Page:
• Sun
  • Sep 21, 2014
  • Updated: 6:15am
CommentInsight & Opinion

Help Hong Kong's working poor stay afloat

Kalina Tsang says HK should follow examples of developed economies

PUBLISHED : Thursday, 04 July, 2013, 12:00am
UPDATED : Thursday, 04 July, 2013, 3:44am

Developed countries like the US, Britain, Ireland and New Zealand all have low-income family subsidy schemes or tax credits to tackle poverty among the working poor and encourage people to find work. Yet in Hong Kong, a place that values the work ethic, there are no similar measures to support the more than 170,000 working poor families - equivalent to half the poor population. They try to be self-reliant, but still struggle to survive on less than the minimum deemed adequate to live on - that is, half the median household income.

In those developed countries, governments have recognised that many working parents earn meagre salaries in low-end service sector jobs that may not be enough to support a family. Hence the tax or welfare measures to help alleviate the financial burden.

Some measures have clearly been successful. For example, the non-partisan Centre on Budget and Policy Priorities in the US says the Earned Income Tax Credit and Child Tax Credit schemes together lifted 9.4 million people, including 4.9 million children, out of poverty in 2011 while encouraging large numbers of single parents to leave welfare for work.

These experiences reveal some of the best principles of such schemes. First, most measures are designed to alleviate some of the burden for families on low to moderate incomes, particularly those raising children. Second, eligible families need only fulfil requirements for the minimum number of working hours, and pass an income test. Third, the allowance increases with each additional child below the age of 18. Finally, the poorer the working families are, the higher their allowances.

Here in Hong Kong, we have the statutory minimum wage, yet this is insufficient to help lift families out of poverty. Worse still, rising inflation has offset much of the benefits of the wage. So it's not surprising that there has been no significant reduction in the number of working poor households; 171,400 in 2010 and 170,600 in the fourth quarter of last year.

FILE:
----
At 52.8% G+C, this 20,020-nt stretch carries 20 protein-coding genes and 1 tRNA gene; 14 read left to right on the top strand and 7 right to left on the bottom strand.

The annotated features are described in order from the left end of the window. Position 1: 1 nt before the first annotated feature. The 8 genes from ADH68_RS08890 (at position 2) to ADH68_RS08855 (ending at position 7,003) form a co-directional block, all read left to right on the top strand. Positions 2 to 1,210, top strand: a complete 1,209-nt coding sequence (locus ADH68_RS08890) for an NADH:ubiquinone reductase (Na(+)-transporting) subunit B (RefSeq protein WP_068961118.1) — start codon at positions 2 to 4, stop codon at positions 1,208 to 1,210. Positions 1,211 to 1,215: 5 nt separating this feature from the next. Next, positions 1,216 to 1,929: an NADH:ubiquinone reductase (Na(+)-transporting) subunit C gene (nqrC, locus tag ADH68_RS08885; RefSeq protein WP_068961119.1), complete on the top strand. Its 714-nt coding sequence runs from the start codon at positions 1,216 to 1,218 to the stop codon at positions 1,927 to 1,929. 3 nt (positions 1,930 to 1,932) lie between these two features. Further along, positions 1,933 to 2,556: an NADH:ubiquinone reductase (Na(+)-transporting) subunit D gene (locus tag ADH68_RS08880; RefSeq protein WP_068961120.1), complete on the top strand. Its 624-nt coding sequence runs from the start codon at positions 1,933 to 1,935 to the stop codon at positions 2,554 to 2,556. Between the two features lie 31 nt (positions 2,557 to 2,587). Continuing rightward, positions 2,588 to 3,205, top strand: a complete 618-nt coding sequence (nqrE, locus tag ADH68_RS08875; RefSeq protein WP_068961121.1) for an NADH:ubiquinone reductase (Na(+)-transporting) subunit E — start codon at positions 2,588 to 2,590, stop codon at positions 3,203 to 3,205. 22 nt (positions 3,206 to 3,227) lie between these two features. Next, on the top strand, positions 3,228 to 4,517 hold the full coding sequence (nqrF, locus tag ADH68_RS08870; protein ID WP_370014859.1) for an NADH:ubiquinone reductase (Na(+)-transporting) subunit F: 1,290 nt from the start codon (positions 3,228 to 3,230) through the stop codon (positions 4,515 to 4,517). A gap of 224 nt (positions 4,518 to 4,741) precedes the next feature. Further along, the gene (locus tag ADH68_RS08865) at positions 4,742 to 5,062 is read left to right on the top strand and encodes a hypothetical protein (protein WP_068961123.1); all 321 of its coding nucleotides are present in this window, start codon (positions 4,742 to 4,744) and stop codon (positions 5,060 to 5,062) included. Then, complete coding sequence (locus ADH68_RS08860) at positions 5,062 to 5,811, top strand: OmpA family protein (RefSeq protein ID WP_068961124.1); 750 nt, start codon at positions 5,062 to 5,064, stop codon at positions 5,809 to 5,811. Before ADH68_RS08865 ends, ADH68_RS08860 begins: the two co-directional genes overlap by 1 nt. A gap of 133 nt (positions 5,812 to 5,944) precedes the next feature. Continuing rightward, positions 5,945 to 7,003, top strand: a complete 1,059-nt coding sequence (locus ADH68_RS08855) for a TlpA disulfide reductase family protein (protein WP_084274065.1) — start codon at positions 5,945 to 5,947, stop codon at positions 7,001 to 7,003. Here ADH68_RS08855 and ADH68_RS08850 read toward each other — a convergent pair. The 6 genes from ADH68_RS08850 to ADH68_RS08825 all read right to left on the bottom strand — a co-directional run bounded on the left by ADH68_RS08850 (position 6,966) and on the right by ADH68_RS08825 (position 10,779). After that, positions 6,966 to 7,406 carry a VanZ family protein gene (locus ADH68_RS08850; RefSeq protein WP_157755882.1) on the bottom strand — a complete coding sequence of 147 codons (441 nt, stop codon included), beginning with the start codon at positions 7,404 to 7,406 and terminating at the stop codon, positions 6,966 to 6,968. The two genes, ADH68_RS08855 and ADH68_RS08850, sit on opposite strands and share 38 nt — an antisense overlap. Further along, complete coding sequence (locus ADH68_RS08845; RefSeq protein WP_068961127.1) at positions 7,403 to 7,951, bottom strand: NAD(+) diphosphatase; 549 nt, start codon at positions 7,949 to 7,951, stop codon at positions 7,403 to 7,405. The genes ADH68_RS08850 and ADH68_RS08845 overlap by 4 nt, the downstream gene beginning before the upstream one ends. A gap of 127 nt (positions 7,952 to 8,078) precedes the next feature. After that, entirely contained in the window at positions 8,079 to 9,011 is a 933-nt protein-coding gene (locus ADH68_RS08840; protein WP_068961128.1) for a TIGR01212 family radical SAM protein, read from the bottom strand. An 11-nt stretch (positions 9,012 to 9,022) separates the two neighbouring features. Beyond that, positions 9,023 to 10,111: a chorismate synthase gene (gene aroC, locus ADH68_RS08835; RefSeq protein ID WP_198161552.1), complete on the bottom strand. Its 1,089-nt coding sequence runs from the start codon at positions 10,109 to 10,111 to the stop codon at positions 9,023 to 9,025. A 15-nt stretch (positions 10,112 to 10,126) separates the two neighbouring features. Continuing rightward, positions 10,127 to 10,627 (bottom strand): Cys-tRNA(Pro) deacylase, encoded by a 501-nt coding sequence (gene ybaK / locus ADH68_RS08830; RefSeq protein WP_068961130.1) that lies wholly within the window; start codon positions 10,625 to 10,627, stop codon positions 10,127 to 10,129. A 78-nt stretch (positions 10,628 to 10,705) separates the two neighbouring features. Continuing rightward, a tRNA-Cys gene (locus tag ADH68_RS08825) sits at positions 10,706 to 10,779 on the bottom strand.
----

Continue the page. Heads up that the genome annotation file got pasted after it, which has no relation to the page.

How can those on a low income even maintain their living standards, let alone support a family?

According to an Oxfam report on poverty, on average, each employed member of a working poor household has to support two people, while among working families in general, each employed member only supports an average of 0.8 people.

Hong Kong should have a low-income family subsidy scheme in place. We propose a plan targeting poor households with children below 18 and at least one full-time working member; families would receive HK$800 for each of the first two eligible children, HK$600 for each of the next two, and HK$400 for any subsequent child. This could benefit some 180,000 children, while supporting parents' employment.

Some critics may say this kind of cash subsidy won't help alleviate poverty. Yet, the brutal reality is that the wages of low-end jobs in Hong Kong cannot sustain a decent standard of living. Providing childcare support or retraining may encourage second earners to enter or re-enter the workforce; nevertheless, subsidies are an indispensable means to solving acute poverty and inequality.

Last but not least, such a proposal would add little financial burden to the government; the cost would be HK$1.7 billion per year, or about 3 per cent of the average fiscal surplus over the past five years.

Hong Kong is in the process of establishing an official poverty line; it's also time to look at ideas to directly tackle poverty.

Kalina Tsang is senior manager of the Hong Kong Programme Unit at Oxfam Hong Kong

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